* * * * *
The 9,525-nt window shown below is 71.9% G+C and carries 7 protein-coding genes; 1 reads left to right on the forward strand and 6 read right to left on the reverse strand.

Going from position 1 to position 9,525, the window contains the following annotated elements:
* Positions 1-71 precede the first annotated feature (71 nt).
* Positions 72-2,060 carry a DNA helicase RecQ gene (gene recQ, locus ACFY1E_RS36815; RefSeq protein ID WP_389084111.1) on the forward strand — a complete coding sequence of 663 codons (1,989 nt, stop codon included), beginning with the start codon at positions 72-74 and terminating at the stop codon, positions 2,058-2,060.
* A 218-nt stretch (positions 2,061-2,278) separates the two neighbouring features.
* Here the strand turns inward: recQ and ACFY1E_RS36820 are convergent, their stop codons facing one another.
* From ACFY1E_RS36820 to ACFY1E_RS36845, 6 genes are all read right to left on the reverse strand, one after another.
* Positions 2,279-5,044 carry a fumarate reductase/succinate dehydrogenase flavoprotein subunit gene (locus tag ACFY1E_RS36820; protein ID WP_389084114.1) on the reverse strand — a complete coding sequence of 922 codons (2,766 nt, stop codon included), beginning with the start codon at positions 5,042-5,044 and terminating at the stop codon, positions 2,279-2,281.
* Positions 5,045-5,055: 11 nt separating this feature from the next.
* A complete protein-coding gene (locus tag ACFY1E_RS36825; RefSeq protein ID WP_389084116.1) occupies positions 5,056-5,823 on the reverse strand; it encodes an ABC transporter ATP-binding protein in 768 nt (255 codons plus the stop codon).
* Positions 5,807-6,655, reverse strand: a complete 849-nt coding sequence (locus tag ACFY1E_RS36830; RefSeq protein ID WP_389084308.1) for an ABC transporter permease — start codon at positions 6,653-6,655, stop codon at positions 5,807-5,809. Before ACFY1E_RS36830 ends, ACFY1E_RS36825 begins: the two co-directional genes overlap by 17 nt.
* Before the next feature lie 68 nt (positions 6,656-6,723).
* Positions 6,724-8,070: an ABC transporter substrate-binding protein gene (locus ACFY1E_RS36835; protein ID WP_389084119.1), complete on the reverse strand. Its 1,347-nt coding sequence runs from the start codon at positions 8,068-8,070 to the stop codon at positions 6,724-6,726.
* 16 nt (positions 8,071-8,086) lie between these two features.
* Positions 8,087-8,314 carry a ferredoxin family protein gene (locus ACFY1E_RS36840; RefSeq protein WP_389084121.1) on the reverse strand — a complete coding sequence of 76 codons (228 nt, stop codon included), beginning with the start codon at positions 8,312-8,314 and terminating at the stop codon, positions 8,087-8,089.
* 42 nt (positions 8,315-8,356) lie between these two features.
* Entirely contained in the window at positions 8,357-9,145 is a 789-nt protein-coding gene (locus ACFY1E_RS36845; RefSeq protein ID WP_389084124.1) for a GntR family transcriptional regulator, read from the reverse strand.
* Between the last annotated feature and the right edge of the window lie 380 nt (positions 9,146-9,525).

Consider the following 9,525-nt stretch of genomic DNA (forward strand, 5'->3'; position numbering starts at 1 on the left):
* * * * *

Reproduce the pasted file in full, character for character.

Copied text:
The 9,525-nt window shown below is 71.9% G+C and carries 7 protein-coding genes; 1 reads left to right on the forward strand and 6 read right to left on the reverse strand.

Going from position 1 to position 9,525, the window contains the following annotated elements:
* Positions 1-71 precede the first annotated feature (71 nt).
* Positions 72-2,060 carry a DNA helicase RecQ gene (gene recQ, locus ACFY1E_RS36815; RefSeq protein ID WP_389084111.1) on the forward strand — a complete coding sequence of 663 codons (1,989 nt, stop codon included), beginning with the start codon at positions 72-74 and terminating at the stop codon, positions 2,058-2,060.
* A 218-nt stretch (positions 2,061-2,278) separates the two neighbouring features.
* Here the strand turns inward: recQ and ACFY1E_RS36820 are convergent, their stop codons facing one another.
* From ACFY1E_RS36820 to ACFY1E_RS36845, 6 genes are all read right to left on the reverse strand, one after another.
* Positions 2,279-5,044 carry a fumarate reductase/succinate dehydrogenase flavoprotein subunit gene (locus tag ACFY1E_RS36820; protein ID WP_389084114.1) on the reverse strand — a complete coding sequence of 922 codons (2,766 nt, stop codon included), beginning with the start codon at positions 5,042-5,044 and terminating at the stop codon, positions 2,279-2,281.
* Positions 5,045-5,055: 11 nt separating this feature from the next.
* A complete protein-coding gene (locus tag ACFY1E_RS36825; RefSeq protein ID WP_389084116.1) occupies positions 5,056-5,823 on the reverse strand; it encodes an ABC transporter ATP-binding protein in 768 nt (255 codons plus the stop codon).
* Positions 5,807-6,655, reverse strand: a complete 849-nt coding sequence (locus tag ACFY1E_RS36830; RefSeq protein ID WP_389084308.1) for an ABC transporter permease — start codon at positions 6,653-6,655, stop codon at positions 5,807-5,809. Before ACFY1E_RS36830 ends, ACFY1E_RS36825 begins: the two co-directional genes overlap by 17 nt.
* Before the next feature lie 68 nt (positions 6,656-6,723).
* Positions 6,724-8,070: an ABC transporter substrate-binding protein gene (locus ACFY1E_RS36835; protein ID WP_389084119.1), complete on the reverse strand. Its 1,347-nt coding sequence runs from the start codon at positions 8,068-8,070 to the stop codon at positions 6,724-6,726.
* 16 nt (positions 8,071-8,086) lie between these two features.
* Positions 8,087-8,314 carry a ferredoxin family protein gene (locus ACFY1E_RS36840; RefSeq protein WP_389084121.1) on the reverse strand — a complete coding sequence of 76 codons (228 nt, stop codon included), beginning with the start codon at positions 8,312-8,314 and terminating at the stop codon, positions 8,087-8,089.
* 42 nt (positions 8,315-8,356) lie between these two features.
* Entirely contained in the window at positions 8,357-9,145 is a 789-nt protein-coding gene (locus ACFY1E_RS36845; RefSeq protein ID WP_389084124.1) for a GntR family transcriptional regulator, read from the reverse strand.
* Between the last annotated feature and the right edge of the window lie 380 nt (positions 9,146-9,525).

Consider the following 9,525-nt stretch of genomic DNA (forward strand, 5'->3'; position numbering starts at 1 on the left):